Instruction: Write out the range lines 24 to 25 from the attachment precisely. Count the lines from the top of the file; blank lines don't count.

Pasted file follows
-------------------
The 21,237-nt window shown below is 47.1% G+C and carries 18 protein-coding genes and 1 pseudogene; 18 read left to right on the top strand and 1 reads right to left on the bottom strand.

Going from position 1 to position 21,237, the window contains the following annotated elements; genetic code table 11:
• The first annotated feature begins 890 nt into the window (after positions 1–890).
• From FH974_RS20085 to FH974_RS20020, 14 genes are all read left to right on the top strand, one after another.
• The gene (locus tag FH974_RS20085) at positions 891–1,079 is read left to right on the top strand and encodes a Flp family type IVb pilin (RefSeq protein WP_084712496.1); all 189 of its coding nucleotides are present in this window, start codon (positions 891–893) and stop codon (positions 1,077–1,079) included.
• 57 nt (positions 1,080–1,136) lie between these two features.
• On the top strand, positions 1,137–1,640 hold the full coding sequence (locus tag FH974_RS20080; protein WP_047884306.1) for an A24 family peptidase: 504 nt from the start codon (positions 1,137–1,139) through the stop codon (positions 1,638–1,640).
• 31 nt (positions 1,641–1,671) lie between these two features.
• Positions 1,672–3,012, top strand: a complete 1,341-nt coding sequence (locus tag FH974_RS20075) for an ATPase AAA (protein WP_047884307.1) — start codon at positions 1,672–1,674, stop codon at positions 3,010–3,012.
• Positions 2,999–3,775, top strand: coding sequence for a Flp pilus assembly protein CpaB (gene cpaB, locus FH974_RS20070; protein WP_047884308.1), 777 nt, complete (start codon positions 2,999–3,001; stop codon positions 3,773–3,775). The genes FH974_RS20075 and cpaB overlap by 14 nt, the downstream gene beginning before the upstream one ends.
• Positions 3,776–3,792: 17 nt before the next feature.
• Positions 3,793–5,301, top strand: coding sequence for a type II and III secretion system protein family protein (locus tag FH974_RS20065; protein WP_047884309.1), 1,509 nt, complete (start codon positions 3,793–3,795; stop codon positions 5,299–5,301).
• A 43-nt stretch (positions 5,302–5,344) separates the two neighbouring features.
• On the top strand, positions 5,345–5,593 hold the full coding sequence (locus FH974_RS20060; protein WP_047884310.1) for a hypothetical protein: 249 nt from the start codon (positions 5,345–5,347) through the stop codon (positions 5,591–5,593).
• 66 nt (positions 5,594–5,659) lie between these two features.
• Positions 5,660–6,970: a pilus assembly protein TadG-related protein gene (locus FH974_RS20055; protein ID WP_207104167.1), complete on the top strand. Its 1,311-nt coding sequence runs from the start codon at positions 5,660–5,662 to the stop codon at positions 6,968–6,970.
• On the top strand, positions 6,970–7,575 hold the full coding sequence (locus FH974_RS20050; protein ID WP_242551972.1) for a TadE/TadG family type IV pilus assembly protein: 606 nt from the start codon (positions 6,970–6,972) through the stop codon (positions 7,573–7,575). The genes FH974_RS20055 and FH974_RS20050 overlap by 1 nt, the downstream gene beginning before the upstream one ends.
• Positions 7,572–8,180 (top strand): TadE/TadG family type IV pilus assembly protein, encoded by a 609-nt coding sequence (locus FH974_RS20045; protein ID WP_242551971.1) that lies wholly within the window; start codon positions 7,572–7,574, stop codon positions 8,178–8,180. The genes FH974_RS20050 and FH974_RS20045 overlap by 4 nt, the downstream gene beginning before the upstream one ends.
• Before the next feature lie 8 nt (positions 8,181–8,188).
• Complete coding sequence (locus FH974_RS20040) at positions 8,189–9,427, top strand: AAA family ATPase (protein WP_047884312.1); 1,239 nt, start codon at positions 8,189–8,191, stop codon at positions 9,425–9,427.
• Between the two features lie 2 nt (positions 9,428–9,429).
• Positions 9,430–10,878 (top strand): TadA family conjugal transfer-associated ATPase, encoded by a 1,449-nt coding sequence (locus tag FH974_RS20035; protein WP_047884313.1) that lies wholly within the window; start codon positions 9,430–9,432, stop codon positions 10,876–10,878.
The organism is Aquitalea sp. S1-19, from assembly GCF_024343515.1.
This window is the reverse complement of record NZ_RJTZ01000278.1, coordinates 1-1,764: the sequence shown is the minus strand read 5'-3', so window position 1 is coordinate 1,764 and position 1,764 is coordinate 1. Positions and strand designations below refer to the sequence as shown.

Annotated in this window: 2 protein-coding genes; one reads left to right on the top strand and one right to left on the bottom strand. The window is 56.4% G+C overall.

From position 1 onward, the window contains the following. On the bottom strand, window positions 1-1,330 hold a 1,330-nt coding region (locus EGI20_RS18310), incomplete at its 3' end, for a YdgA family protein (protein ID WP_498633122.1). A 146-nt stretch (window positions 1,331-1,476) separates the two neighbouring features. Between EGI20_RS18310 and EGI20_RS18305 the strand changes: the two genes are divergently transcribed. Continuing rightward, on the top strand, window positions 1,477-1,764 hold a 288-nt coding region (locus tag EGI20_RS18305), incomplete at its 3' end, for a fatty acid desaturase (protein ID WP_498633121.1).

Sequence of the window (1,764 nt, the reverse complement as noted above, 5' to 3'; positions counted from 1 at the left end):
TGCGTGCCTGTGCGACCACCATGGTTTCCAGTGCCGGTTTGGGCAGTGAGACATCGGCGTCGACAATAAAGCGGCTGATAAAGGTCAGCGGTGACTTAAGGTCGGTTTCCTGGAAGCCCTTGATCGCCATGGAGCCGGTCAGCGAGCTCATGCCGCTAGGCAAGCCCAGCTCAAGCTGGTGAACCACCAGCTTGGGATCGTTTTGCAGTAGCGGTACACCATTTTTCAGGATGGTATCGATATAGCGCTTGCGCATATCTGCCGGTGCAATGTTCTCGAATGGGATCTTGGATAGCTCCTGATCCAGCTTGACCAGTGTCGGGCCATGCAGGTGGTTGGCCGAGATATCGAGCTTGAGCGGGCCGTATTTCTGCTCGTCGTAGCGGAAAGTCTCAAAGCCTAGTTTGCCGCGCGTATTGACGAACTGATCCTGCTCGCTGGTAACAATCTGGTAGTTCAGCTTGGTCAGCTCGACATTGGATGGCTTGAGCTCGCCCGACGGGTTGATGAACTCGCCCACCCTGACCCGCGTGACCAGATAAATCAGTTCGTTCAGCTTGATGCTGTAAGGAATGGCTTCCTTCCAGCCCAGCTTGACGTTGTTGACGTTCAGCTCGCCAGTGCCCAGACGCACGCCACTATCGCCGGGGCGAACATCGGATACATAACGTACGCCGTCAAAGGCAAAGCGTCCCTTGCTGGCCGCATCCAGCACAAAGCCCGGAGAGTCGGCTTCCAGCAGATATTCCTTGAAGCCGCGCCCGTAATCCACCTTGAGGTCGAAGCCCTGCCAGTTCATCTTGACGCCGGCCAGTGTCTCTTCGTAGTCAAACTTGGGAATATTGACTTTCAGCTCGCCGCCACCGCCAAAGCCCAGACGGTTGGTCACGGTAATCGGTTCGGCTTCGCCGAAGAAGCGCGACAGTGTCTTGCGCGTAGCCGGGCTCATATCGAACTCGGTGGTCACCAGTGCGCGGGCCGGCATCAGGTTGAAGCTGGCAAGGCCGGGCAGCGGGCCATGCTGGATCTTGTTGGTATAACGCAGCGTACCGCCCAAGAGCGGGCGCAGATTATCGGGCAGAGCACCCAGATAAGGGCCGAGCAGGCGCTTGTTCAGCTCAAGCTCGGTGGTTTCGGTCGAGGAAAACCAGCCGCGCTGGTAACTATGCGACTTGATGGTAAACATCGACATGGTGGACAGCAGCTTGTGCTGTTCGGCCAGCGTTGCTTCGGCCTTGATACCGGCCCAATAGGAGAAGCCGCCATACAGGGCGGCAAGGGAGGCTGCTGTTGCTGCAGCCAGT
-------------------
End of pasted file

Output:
This window is the reverse complement of record NZ_RJTZ01000278.1, coordinates 1-1,764: the sequence shown is the minus strand read 5'-3', so window position 1 is coordinate 1,764 and position 1,764 is coordinate 1. Positions and strand designations below refer to the sequence as shown.

Annotated in this window: 2 protein-coding genes; one reads left to right on the top strand and one right to left on the bottom strand. The window is 56.4% G+C overall.